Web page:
DETROIT (Reuters) -- The Canadian Auto Workers union said on Monday that its members voted overwhelmingly in favor of a new contract with General Motors that will put the company's labor costs on par with those at Toyota Canada's non-unionized plants.
The union said it made the concessions to help GM qualify for long-term financial aid from the governments of Canada and the province of Ontario.
GM Canada workers ratified the accord by a vote of 86 percent in favor, the CAW said in a statement.
The new contract will bring labor costs at GM's Canadian operations down to about C$57 ($50.90) an hour. That's a reduction of roughly C$22 to C$23 an hour when cuts agreed to by the union and GM in March are included.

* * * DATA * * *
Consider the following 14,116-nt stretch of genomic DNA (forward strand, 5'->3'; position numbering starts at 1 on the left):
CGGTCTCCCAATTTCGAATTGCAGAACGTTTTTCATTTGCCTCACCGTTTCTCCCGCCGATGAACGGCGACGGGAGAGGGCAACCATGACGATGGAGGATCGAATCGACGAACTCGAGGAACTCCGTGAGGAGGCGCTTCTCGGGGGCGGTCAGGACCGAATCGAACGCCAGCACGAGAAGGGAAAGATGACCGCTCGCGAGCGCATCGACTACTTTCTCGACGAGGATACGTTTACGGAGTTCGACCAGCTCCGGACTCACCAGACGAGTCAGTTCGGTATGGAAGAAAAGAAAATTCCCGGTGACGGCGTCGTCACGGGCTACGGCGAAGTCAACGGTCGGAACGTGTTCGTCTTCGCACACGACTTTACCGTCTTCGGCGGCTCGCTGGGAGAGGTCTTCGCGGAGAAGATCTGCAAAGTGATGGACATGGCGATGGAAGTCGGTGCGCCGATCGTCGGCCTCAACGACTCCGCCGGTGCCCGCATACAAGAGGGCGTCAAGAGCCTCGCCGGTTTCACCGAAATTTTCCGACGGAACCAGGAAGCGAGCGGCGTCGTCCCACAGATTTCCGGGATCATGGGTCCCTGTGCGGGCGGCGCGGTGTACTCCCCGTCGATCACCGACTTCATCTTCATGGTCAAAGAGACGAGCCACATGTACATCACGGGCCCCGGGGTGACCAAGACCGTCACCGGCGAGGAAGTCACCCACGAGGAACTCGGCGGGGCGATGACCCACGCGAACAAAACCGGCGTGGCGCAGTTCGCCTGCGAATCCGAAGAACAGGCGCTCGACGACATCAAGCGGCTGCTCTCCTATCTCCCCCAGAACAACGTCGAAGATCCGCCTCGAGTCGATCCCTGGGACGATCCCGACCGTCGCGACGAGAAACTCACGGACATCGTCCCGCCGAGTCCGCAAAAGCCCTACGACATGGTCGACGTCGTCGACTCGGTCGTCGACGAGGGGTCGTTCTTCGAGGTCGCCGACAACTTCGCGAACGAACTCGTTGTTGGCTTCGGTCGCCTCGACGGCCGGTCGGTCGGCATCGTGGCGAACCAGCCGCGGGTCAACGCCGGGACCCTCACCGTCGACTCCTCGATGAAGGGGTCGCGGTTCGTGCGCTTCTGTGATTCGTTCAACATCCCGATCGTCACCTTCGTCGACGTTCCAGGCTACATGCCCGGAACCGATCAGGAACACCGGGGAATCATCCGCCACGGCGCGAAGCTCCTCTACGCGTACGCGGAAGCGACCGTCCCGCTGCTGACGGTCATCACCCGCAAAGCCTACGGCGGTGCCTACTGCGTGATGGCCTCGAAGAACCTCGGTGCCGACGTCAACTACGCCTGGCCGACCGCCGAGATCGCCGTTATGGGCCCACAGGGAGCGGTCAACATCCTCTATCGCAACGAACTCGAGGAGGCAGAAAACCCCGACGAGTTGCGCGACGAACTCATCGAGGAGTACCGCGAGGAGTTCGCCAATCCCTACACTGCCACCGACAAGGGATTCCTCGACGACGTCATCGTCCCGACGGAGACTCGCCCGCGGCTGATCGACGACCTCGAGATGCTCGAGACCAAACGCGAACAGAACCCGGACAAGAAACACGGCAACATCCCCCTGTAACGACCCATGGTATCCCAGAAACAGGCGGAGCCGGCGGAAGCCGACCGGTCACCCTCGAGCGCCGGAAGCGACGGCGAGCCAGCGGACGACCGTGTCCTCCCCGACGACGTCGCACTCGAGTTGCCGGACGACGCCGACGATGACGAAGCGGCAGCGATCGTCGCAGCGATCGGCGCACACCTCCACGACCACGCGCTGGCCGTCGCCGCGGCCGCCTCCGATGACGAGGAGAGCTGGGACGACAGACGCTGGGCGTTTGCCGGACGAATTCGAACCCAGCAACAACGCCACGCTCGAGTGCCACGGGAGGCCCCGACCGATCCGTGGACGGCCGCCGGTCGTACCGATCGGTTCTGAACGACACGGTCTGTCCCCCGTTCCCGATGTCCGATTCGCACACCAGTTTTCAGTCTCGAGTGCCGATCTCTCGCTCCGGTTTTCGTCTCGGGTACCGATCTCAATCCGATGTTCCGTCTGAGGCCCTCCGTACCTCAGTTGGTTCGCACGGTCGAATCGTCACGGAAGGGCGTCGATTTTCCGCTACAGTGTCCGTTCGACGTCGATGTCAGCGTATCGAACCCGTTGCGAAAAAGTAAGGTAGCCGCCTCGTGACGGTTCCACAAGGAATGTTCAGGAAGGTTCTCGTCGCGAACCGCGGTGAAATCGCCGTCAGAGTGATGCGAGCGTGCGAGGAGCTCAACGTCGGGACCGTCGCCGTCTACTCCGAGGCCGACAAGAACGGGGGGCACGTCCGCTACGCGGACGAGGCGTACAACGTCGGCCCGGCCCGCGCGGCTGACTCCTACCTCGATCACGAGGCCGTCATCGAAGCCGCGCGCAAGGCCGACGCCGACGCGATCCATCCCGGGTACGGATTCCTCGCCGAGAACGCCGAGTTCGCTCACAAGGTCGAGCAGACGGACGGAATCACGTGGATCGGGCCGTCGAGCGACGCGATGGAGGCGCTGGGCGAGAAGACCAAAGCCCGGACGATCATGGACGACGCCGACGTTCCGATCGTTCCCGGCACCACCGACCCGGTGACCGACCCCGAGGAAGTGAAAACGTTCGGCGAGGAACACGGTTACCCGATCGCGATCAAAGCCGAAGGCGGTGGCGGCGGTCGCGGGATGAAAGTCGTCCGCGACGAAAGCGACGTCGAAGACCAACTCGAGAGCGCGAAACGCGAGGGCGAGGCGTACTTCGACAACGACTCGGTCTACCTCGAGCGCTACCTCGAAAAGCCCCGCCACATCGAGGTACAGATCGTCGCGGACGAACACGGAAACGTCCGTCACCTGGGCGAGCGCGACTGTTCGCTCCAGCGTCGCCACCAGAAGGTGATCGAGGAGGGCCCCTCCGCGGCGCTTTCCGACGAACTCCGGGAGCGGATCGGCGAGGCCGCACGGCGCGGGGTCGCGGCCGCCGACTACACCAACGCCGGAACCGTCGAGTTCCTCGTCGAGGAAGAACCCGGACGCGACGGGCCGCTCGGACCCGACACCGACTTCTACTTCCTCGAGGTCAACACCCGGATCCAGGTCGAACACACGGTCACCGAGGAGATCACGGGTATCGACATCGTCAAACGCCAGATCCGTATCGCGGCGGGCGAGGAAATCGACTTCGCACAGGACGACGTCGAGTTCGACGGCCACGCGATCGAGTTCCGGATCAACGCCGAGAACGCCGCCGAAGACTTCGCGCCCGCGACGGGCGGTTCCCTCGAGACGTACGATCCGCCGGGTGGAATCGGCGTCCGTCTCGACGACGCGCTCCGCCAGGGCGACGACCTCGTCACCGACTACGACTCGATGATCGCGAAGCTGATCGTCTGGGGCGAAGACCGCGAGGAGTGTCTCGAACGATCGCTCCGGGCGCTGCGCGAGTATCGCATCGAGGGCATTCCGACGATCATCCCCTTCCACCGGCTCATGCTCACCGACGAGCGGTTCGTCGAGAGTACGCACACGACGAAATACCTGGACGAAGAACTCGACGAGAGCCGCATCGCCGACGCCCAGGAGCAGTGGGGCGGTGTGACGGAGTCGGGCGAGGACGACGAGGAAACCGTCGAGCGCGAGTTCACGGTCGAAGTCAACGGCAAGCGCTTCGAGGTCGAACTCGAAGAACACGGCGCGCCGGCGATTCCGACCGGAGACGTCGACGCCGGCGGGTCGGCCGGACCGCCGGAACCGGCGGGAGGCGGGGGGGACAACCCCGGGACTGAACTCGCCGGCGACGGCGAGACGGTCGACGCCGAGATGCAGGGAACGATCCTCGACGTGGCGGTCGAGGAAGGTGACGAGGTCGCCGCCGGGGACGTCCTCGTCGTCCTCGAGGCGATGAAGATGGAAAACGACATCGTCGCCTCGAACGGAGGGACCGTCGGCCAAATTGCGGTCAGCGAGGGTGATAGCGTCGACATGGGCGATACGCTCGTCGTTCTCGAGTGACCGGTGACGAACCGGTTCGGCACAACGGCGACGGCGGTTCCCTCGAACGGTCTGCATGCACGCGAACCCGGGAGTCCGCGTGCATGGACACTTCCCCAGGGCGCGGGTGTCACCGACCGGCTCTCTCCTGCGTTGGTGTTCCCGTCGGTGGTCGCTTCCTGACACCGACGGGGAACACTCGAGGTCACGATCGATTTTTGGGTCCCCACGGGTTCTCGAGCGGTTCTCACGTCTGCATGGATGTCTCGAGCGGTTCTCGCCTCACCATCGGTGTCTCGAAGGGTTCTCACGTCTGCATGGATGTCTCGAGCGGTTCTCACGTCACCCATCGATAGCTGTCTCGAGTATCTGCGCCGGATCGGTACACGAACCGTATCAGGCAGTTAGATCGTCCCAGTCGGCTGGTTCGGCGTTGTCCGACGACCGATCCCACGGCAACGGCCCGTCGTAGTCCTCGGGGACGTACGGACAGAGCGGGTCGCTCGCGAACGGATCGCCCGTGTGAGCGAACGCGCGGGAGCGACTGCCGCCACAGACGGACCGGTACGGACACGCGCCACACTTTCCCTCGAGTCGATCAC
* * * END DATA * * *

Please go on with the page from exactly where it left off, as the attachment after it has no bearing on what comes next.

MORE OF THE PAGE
"This has been a grueling restructuring process, and no one has felt that more than our members and retirees," CAW President Ken Lewenza said in a statement
"Although we were forced to make a number of important sacrifices, the support we received from our members is proof that they recognize the incredible challenges the industry is facing," he said.
The CAW said it had been told by the governments of Canada and the province of Ontario that unless an agreement was reached to significantly reduce labor costs, GM Canada would receive no future government financing.
Lewenza had said all indications were that GM would have to file for bankruptcy protection in the United States, but that it was less certain as to whether it would have to file in Canada as well.
The CAW represents about 9,000 active members at GM and more than 25,000 retirees.